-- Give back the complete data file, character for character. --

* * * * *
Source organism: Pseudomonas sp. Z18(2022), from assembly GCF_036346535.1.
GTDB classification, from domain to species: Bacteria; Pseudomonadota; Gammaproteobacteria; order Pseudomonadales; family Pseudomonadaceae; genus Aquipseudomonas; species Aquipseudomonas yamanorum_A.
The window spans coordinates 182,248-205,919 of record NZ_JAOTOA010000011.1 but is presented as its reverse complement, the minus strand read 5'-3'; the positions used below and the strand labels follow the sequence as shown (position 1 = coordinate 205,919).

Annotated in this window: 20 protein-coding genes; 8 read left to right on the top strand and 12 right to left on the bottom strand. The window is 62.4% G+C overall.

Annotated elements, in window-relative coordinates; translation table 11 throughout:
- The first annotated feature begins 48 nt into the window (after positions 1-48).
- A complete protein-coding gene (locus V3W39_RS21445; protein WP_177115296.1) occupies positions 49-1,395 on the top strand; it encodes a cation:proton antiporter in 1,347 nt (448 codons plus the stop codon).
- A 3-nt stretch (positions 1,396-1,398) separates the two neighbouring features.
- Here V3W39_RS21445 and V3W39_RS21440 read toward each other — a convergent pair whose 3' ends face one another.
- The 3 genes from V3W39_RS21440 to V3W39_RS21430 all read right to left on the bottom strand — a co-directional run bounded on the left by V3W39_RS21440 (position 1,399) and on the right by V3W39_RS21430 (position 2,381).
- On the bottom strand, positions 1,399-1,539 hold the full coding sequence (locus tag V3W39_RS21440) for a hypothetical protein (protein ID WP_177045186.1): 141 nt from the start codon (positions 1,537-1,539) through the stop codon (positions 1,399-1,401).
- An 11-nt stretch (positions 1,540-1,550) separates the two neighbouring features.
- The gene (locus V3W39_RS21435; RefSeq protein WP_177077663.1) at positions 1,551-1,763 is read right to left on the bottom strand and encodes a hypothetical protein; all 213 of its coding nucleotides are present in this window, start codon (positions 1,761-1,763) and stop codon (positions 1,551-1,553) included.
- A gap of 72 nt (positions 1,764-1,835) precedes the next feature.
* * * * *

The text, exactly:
Source organism: Pseudomonas sp. Z18(2022), from assembly GCF_036346535.1.
GTDB classification, from domain to species: Bacteria; Pseudomonadota; Gammaproteobacteria; order Pseudomonadales; family Pseudomonadaceae; genus Aquipseudomonas; species Aquipseudomonas yamanorum_A.
The window spans coordinates 182,248-205,919 of record NZ_JAOTOA010000011.1 but is presented as its reverse complement, the minus strand read 5'-3'; the positions used below and the strand labels follow the sequence as shown (position 1 = coordinate 205,919).

Annotated in this window: 20 protein-coding genes; 8 read left to right on the top strand and 12 right to left on the bottom strand. The window is 62.4% G+C overall.

Annotated elements, in window-relative coordinates; translation table 11 throughout:
- The first annotated feature begins 48 nt into the window (after positions 1-48).
- A complete protein-coding gene (locus V3W39_RS21445; protein WP_177115296.1) occupies positions 49-1,395 on the top strand; it encodes a cation:proton antiporter in 1,347 nt (448 codons plus the stop codon).
- A 3-nt stretch (positions 1,396-1,398) separates the two neighbouring features.
- Here V3W39_RS21445 and V3W39_RS21440 read toward each other — a convergent pair whose 3' ends face one another.
- The 3 genes from V3W39_RS21440 to V3W39_RS21430 all read right to left on the bottom strand — a co-directional run bounded on the left by V3W39_RS21440 (position 1,399) and on the right by V3W39_RS21430 (position 2,381).
- On the bottom strand, positions 1,399-1,539 hold the full coding sequence (locus tag V3W39_RS21440) for a hypothetical protein (protein ID WP_177045186.1): 141 nt from the start codon (positions 1,537-1,539) through the stop codon (positions 1,399-1,401).
- An 11-nt stretch (positions 1,540-1,550) separates the two neighbouring features.
- The gene (locus V3W39_RS21435; RefSeq protein WP_177077663.1) at positions 1,551-1,763 is read right to left on the bottom strand and encodes a hypothetical protein; all 213 of its coding nucleotides are present in this window, start codon (positions 1,761-1,763) and stop codon (positions 1,551-1,553) included.
- A gap of 72 nt (positions 1,764-1,835) precedes the next feature.